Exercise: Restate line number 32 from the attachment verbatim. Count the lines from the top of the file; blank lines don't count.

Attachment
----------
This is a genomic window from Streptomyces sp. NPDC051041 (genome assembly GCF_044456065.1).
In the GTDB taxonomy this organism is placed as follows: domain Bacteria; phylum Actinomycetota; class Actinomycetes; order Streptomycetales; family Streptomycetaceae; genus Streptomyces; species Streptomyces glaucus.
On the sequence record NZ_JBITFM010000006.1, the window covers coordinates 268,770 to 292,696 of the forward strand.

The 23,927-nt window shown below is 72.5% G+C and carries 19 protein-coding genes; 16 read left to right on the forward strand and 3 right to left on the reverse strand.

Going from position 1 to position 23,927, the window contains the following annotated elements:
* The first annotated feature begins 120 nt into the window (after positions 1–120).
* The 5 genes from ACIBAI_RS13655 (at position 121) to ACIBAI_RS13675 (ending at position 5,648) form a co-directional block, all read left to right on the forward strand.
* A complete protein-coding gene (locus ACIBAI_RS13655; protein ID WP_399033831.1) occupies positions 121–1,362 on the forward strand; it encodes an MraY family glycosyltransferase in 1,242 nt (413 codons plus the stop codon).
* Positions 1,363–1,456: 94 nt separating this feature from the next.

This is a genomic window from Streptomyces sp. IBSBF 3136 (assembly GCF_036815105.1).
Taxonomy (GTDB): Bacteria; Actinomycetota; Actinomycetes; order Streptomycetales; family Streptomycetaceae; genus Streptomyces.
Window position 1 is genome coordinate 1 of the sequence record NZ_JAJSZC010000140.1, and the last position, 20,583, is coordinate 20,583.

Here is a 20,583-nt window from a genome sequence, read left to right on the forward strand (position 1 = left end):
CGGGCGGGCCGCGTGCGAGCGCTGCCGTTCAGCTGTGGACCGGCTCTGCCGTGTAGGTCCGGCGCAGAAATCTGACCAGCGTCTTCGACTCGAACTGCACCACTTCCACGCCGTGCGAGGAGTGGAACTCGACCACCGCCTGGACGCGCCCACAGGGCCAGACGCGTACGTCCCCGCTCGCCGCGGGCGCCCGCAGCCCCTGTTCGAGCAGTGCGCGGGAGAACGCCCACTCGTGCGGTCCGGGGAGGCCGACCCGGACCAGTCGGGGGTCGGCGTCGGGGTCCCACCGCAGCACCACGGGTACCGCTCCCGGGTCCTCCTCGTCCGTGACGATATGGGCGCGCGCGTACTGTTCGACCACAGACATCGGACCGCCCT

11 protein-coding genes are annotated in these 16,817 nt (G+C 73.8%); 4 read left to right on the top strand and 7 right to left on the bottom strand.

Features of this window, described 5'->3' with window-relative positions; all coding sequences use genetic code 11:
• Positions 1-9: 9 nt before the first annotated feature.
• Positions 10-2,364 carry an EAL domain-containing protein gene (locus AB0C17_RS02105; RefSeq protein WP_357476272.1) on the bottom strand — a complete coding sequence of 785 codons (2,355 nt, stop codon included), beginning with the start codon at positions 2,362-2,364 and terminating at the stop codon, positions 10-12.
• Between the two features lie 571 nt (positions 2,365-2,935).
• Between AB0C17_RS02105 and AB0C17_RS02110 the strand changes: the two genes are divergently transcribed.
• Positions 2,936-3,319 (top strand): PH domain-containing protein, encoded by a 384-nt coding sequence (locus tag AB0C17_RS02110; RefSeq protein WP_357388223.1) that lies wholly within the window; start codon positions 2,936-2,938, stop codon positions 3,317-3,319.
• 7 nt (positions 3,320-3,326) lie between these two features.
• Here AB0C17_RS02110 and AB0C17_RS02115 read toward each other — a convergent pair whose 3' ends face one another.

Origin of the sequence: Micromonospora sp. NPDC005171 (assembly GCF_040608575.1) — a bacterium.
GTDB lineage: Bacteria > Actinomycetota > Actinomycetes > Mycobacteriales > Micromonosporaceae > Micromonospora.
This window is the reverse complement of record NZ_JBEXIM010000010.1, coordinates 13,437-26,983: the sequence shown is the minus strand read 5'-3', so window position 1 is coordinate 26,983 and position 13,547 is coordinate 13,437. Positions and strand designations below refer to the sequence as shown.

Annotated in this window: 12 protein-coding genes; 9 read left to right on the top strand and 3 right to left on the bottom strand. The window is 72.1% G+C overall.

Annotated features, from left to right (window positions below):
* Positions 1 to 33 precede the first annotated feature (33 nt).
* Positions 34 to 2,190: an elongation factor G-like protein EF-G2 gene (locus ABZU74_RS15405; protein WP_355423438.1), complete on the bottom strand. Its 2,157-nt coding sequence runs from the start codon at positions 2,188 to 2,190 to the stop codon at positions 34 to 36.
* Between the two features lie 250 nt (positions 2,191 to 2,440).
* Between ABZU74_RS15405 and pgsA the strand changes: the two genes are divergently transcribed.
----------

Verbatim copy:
* Between ABZU74_RS15405 and pgsA the strand changes: the two genes are divergently transcribed.